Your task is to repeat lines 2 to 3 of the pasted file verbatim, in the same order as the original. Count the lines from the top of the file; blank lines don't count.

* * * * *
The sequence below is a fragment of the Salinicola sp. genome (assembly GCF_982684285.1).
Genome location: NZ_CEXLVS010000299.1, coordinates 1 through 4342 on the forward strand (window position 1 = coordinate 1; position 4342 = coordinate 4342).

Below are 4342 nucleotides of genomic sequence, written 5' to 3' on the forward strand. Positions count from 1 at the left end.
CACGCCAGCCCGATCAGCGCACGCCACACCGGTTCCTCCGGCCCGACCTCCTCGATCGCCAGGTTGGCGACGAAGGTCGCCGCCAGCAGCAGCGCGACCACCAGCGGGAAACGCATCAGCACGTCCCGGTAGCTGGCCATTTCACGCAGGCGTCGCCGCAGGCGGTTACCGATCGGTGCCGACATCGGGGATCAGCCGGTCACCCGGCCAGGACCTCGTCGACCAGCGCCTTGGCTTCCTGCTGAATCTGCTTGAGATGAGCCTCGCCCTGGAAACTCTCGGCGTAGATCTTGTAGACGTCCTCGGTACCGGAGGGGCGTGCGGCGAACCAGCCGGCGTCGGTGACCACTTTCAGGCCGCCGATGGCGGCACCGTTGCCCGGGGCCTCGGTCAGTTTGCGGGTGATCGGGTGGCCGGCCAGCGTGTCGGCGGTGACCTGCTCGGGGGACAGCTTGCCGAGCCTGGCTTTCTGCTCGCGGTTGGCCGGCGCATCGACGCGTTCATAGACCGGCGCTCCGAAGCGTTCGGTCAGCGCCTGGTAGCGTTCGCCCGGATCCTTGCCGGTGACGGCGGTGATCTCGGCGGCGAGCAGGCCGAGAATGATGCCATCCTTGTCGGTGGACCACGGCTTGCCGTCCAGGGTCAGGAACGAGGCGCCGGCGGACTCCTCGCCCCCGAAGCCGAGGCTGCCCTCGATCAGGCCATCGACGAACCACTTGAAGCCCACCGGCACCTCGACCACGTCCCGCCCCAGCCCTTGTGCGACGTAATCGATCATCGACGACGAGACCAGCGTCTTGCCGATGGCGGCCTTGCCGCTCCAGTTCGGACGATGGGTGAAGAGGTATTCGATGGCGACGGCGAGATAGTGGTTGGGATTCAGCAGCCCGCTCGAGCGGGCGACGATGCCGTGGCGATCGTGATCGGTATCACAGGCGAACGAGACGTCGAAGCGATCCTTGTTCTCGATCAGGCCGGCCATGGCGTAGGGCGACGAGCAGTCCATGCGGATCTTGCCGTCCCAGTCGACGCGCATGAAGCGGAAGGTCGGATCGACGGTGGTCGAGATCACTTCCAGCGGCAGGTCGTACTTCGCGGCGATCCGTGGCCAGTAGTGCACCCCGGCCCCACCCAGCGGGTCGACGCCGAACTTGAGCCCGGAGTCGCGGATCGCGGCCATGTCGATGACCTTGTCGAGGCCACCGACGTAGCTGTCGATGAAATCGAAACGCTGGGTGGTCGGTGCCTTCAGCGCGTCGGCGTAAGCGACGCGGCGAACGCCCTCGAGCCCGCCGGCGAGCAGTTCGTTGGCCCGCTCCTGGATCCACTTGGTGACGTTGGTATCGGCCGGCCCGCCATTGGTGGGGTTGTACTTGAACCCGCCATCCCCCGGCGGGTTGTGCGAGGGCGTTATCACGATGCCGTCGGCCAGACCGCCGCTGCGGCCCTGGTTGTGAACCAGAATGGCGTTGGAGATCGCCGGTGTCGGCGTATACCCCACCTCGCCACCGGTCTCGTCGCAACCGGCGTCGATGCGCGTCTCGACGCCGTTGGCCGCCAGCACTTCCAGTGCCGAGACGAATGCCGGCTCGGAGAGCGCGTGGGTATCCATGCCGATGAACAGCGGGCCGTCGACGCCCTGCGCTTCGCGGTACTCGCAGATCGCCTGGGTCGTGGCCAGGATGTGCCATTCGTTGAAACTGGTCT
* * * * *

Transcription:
Genome location: NZ_CEXLVS010000299.1, coordinates 1 through 4342 on the forward strand (window position 1 = coordinate 1; position 4342 = coordinate 4342).

Below are 4342 nucleotides of genomic sequence, written 5' to 3' on the forward strand. Positions count from 1 at the left end.